My two pantry apothecary essentials for winter are honey fermented garlic and elderberry syrup. Garlic gets to work on microbial (including bacterial) infections while elderberry works against the cold and flu virus.
Stock up on fresh local garlic when you can. It will be readily available and reasonably priced at your farmer’s market when in abundance. Garlic is also super easy to grow either in a small plot in the garden or a large open pot.
Garlic deserves its massive reputation in traditional systems of medicine all over the world. Science backs its health effects:
- Prevention and Treatment of Infections and Enhancing Immune Function – to treat many common infections: bacterial, fungal and viral. Also useful to prevent the common cold.
- Cardiovascular Tonic – for the prevention and treatment of high blood pressure, atherosclerosis, blood cholesterol and triglyceride levels.
- Cancer Prevention – compounds in garlic are linked to cancer prevention, enhancing the immune system function.
- Antidiabetic – garlic aids in decreasing blood insulin and increasing insulin sensitivity.
- Liver Tonic – compounds in garlic are linked to protecting the structure and function of the liver.
Here are two recipes you can use to get some raw garlic into your diet:
Honey Fermented Garlic
Garlic Cloves, peeled
Local Raw Honey
This can be a very fizzy ferment. If you have a fermentation lock use it here. Otherwise, use a regular jar and prepare to burp it once or twice a day. Keep it on the kitchen sink, out of direct sunlight so you remember.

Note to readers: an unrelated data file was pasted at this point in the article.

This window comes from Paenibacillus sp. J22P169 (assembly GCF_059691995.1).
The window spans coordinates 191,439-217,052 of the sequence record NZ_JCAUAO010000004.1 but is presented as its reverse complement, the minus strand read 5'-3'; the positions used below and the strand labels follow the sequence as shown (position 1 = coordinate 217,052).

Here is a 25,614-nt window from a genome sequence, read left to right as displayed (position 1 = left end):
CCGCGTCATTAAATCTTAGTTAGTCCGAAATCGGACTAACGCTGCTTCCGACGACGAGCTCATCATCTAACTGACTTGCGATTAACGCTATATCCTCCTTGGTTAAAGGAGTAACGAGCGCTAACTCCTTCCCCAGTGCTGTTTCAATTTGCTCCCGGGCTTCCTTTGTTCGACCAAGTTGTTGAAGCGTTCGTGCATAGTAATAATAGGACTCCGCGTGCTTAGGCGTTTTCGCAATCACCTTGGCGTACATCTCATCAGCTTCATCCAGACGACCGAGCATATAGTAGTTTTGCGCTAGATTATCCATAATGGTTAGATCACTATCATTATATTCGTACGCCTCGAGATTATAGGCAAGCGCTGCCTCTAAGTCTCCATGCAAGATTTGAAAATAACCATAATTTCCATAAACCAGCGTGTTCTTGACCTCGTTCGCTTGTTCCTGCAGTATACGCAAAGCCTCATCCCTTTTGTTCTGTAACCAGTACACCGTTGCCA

- Use a sterile jar, fill 1/2 – 2/3 full with raw garlic cloves.
- Pour honey over the top so that the jar is 3/4 full. Stir the cloves through the honey, make sure they are thoroughly coated. If your honey is too crystallised to mix with the cloves, stand the honey container in a bowl of warm water until it softens enough to use – don’t worry if it is thick, it will liquefy very quickly as the ferment ramps up.
- Place the jar on a plate to catch any overflow, out of direct sunlight.
- You will need to stir and burp your ferment twice a day until the active fermentation period lessens, after which you can do this once a day. Stir the ferment with a clean stainless steel spoon and use another one to strip excess honey from the first spoon back into the jar.
- After 3 – 4 weeks, your cloves will be golden brown and the active fermentation period will be over.
- Store the jar in the fridge or a cool dark place for up to a year ours never lasts that long ;-)
You can take the honey and the cloves to prevent and treat bacterial infections, especially those related to upper respiratory tract infections. Swish the honey up around the opening where your nose drains into the back of your mouth. Swishing like this can work a treat when you have a sinus/nasal infection. Chewing on the fermented cloves is also great for bacterial infection of your gums/mouth.
You can take up to 3 – 4 teaspoons of honey and 3 – 4 cloves a day when you have an acute infection. 1 – 2 cloves a day and a teaspoon of honey is also good general health tonic and preventative.